The landlocked Midwestern State of Missouri is nestled between the borders of 8 US States (tied for a record among US States-the other in TN) and boasts some of the best largemouth bass fishing in the Country. From massive waterbodies like Lake of the Ozarks and Table Rock to smaller, less recognized lakes, Missouri’s world class fisheries as well distributed throughout the State. Whether you’re coming from Kansas City or St Louis or from out-of-state, there’s a lake for your next adventure where you’ll have a chance to catch a personal best. We kick off this list with an obvious one in Lake of the Ozarks and another 9 lakes that wrap up our 10 best bass lakes in Missouri. We’ve linked to Omnia Fishing’s lake page for each waterbody where anglers can buy the gear they need for the specific time of year, species, and lake conditions. Each of these lakes fishes a little different based on forage, structure, type of lake, and water clarity. Ambassadors and other anglers have posted fishing reports for each season to identify what products are catching fish.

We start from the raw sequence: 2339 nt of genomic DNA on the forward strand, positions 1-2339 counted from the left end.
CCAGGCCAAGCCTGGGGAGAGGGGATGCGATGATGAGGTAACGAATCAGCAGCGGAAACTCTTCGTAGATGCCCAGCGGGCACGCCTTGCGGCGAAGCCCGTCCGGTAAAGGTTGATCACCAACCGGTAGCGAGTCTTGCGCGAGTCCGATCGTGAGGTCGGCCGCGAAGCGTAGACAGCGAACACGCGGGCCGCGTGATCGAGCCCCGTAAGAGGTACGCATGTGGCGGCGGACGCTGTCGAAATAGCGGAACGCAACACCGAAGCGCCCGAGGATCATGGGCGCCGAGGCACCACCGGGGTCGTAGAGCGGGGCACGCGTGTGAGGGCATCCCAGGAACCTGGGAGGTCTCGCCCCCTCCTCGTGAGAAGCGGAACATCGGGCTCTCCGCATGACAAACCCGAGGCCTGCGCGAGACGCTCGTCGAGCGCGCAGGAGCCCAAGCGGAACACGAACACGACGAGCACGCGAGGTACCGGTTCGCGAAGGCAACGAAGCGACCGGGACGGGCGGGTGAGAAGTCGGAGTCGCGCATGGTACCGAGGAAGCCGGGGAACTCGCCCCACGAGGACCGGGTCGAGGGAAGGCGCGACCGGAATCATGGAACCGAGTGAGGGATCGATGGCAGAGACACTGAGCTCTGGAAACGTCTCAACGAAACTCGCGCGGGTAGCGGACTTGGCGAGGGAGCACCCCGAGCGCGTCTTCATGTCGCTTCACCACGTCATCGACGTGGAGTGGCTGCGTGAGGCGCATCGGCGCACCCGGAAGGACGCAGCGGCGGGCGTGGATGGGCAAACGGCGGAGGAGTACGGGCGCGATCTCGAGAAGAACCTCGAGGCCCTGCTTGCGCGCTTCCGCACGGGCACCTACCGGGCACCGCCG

Lake Of The Ozarks
Want to catch a 9 pounder? Lake of the Ozarks is a 54,000-acre lake in Missouri with a max depth of 130 feet created by damming the Osage River. An absolutely massive waterbody, Lake of the Ozarks has over 1,150 miles of moderately developed shoreline which is longer than the coastline of the entire State of California. The Lake contains a large number of fish species including crappie, catfish, white bass, hybrid stripers, spotted bass, largemouth bass, paddlefish, walleye, and bluegill. The Lake is both a top bass lake and trophy crappie destination. The lake contains plenty of fish-attracting cover and lake structure including boat docks, brush piles, ledges, creek channels, points, and humps. Largemouth can be found in spawning patterns in shallow water in spring months like March but as things heat up in April they’ll move to hard bottom banks in transition. During this time, they can be found with football jigs with soft plastic trailers and spinnerbaits. As the water warms in May, these largemouth bass can be caught with topwater baits until they move to much deeper water in the heat of the summer. Deeper fish can be found on submerged structure with deep diving crank baits and a wide range of finesse tactics. Slot limits exist for both crappie and bass which was contributed to a healthy population of both species. It isn’t uncommon to find 8-9 pound largemouth in Lake of the Ozarks, especially in the spring months as bass are evenly distributed throughout the lake's arms and coves. Spotted bass can be found near rocks and deep drop offs. Find the structure and you’ll find the fish on this big Lake.
Lake Of The Ozarks ()